Survey Strength Is Not Resulting In Economic Strength
- This is a weekly series focused on analyzing the previous week's economic data releases.
- The objective is to identify what are leading indicators of economic activity in hopes of gaining insight as to whether the economy is strengthening or weakening.
- This week, we examine auto sales, factory orders, construction spending, the ISM and PMI manufacturing and services surveys, and the jobs report for June.
- The surveys of economic activity continue to be much stronger than the real economic data points.
Consumers may say they are confident, but their enthusiasm for buying new cars is waning rapidly. Sales declined 1.7% on a year-over-year basis in June to a seasonally adjusted annual rate of 16.51 million, which is a new low for the year. Domestic auto sales for June declined 14.6% below last year's number. As I previously mentioned, inventories rose above 70 days in May for the first time since 2009, and incentives continue to increase, rising 9.7% above year-ago levels in June. Those more optimistic about the economy will say that the current rate of sales is still strong, but economics is about the rate of change, which continues to erode after achieving a peak sales rate for this cycle of more than 18 million autos per year in 2016.
Factory orders measure the change in dollar value for both durable and non-durable goods orders, updating the most recent durable goods report with more information. Factory orders declined 0.8% in May, and April's decline of 0.2% was revised lower to 0.3%. Orders for durable and non-durable goods were both lower by 0.8%. A double-digit decline in aircraft orders (commercial and defense) weighed heavily on the May number, but there was a 1.2% increase in orders for motor vehicles and parts. Yet, this only adds to what are already bloated inventories, which will depress future orders in this category.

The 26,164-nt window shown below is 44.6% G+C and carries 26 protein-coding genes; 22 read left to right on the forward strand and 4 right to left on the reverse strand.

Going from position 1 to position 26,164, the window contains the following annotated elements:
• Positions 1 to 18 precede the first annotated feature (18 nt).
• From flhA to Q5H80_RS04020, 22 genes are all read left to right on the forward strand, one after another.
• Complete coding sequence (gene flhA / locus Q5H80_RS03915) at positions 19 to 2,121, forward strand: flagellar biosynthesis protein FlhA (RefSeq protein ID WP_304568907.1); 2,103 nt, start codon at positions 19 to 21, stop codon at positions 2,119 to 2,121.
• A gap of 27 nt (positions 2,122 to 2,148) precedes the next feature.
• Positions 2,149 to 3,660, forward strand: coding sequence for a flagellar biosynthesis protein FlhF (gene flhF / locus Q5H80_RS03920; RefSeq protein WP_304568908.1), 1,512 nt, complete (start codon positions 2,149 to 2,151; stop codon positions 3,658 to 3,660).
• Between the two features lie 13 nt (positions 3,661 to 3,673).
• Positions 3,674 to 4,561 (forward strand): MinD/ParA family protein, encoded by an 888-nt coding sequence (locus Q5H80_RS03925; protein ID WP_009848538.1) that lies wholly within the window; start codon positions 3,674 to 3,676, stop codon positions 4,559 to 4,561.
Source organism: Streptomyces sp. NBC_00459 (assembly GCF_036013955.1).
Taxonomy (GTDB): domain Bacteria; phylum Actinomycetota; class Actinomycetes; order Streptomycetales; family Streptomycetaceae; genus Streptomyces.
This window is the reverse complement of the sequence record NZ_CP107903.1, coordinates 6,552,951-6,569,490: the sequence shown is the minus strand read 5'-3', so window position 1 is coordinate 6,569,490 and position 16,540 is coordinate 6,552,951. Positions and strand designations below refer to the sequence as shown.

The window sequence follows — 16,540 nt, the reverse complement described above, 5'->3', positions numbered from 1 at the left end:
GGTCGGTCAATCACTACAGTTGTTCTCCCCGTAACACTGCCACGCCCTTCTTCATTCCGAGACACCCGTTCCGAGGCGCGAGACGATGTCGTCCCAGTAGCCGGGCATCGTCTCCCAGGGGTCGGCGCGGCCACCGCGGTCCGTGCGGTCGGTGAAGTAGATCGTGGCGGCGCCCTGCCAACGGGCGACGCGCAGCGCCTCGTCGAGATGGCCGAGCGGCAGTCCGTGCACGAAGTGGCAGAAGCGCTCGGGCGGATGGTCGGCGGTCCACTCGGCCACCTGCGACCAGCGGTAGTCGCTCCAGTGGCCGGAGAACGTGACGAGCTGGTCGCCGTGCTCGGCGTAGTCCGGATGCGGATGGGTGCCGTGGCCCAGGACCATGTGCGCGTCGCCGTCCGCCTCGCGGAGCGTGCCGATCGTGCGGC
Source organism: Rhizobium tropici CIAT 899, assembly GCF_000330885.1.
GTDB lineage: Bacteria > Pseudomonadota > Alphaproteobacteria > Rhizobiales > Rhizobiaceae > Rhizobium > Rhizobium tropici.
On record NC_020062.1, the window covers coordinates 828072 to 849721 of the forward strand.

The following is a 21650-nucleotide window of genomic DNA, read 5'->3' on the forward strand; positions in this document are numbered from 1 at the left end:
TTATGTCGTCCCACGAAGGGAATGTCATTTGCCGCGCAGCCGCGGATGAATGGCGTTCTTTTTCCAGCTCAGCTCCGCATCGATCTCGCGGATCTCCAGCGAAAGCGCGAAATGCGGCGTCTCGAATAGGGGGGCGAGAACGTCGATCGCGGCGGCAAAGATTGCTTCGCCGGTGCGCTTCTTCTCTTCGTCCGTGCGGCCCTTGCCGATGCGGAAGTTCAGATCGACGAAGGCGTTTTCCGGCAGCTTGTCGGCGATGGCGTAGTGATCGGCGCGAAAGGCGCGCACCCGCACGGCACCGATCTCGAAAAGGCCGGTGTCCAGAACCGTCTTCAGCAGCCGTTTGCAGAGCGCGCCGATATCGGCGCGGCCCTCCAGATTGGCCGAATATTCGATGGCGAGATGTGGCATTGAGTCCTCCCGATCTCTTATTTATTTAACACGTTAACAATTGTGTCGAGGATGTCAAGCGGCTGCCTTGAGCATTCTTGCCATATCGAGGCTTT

On a positive note, when we exclude the transportation and defense sectors, core capital goods orders (business investment) rose 0.2% in May, and the shipments of these goods, which is used to compute GDP, rose 0.1%. Still, there is nothing here to indicate an acceleration in the rate of economic growth.
The construction spending report includes the total value of all new construction activity for residential, non-residential, and public projects. Overall construction spending was flat in May, following a 0.7% decline in April. Residential housing construction was particularly weak, having declined 0.6%, which is in line with the weak permits data reported in prior months. Considering strong demand, rising prices, and limited supply, it is hard to understand why residential construction is not ramping up. The lack of new residential construction, particularly at the low end, will lead to continued price increases, which will negatively impact demand.
ISM and PMI Manufacturing Index
The Institute for Supply Management's manufacturing index, which registered a very strong reading of 57.8 for June, has been indicating an acceleration in the rate of growth for months. It hasn't happened yet, and it reminds me of strengthening consumer confidence levels that have yet to translate into an acceleration in the rate of consumer spending growth.
The June survey showed big increases in new orders, production, and employment in June. The ISM suggests that this level of manufacturing activity is consistent with a rate of economic growth of 4.6%, based on historical survey results and GDP figures, which is laughable. I have yet to determine why there is just a significant disconnect between the survey results and the hard data that has followed. The only explanation that seems plausible is that purchasing managers continue to expect fiscal stimulus measures out of Washington, but that seems increasingly unlikely as the end of fiscal 2017 approaches.